Figure 8 shows the KS equation test, where, similar to the heat equation, the Shared version performs better in all cases. While registers are the fastest memory type, because of memory access rules the Register version must use a warp as a node, which limits the domain of dependence to 32 spatial points. A Register program with must launch four times as many kernels to advance the same number of timesteps as Shared with (most often the best block size). Despite these differences, the Register version exhibits a similar performance trend to Shared, which shows about the speedup of Register at all spatial domain sizes. The limit on node size results in a constant four timesteps per cycle for the KS equation, which only reduces the number of communication events by compared with Classic.

(a) Time cost of GPU classic and swept domain decomposition algorithms. Hybrid and Shared lines overlap.
(b) Speedup of swept rule programs with respect to the Classic version.
Figure 9: Performance comparison of the GPU Euler equation programs FigsShared .

In contrast to the previous test cases, Figure 9 shows that the classic decomposition outperforms the swept rule at all problem sizes when applied to the Euler equations. This result differs from the findings of Alhubail and Wang alhubail:16jcp for the swept rule implemented only with MPI on CPUs, which produces roughly equivalent speedups for both the KS and Euler equations. The GPU implementation of the swept rule for the Euler problem involves much greater arithmetic intensity than the other problems, causing greater low-level memory usage. This limits the performance of the swept scheme on a GPU more than a CPU, reducing the benefits of the scheme over the classic approach within a single GPU compared with the other problems. Those cases involve higher ratios of floating-point operations to memory accesses (both read and write). This will particularly degrade performance as the intra-domain timesteps proceed and nodes become inactive.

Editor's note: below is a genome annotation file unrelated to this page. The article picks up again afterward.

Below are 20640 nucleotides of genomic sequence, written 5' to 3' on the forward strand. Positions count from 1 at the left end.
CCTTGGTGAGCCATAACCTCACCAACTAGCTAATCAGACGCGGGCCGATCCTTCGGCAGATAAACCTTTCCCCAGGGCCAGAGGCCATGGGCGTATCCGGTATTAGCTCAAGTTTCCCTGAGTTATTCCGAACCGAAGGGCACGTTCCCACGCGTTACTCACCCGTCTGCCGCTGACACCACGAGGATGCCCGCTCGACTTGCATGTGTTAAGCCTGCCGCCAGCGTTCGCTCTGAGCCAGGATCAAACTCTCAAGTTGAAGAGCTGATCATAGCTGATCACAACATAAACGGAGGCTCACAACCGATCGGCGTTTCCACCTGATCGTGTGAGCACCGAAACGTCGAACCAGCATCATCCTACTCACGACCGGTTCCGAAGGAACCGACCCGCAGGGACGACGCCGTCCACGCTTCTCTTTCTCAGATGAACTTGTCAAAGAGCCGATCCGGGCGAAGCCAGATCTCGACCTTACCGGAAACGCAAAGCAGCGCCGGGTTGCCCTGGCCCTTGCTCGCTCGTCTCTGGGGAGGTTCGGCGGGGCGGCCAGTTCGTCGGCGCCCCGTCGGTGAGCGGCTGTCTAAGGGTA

With regard to the potential performance of the swept rule, this result is not encouraging for more complex problems in more dimensions. However, on a larger scale in a cluster, where global memory is used for the working array and the communication to be avoided is through a physical network between processors, we expect that the swept rule will provide a benefit for these types of problems.

(a) Time cost of CPU and GPU programs for KS equation.
(b) Performance improvement of GPU program compared to the same algorithm on the CPU.
Figure 10: Performance comparison of CPU (MPI) and GPU (CUDA) programs for the KS equation FigsShared .

Figure 10 compares the CPU-based KS equation programs with the GPU algorithms, Classic and Shared. This CPU version is parallelized with MPI, similar to that originally presented by Alhubail and Wang MaithamRepo . Figure 10 refers to the Shared program as SweptGPU because it serves as the “default” swept rule version on the GPU for comparison with the CPU-based swept rule. The original CPU program was designed for a distributed-memory cluster, but the Alhubail and Wang’s original performance study used only two processes on two CPUs alhubail:16jcp . The parallel CPU program was tested similarly to the GPU programs: it was run on the same workstation with the same spatial domain sizes and threads. Here we compare the best results for each number of spatial points, which usually occurred with 16 threads. This did not degrade the performance compared with the original study; in fact, both CPU versions of the program performed significantly better, and for most spatial domain sizes the CPU-based swept rule improved by about ×. Since the test used up to eight times the number of threads, this result supports the validity of repurposing this code and comparing the result with the GPU versions.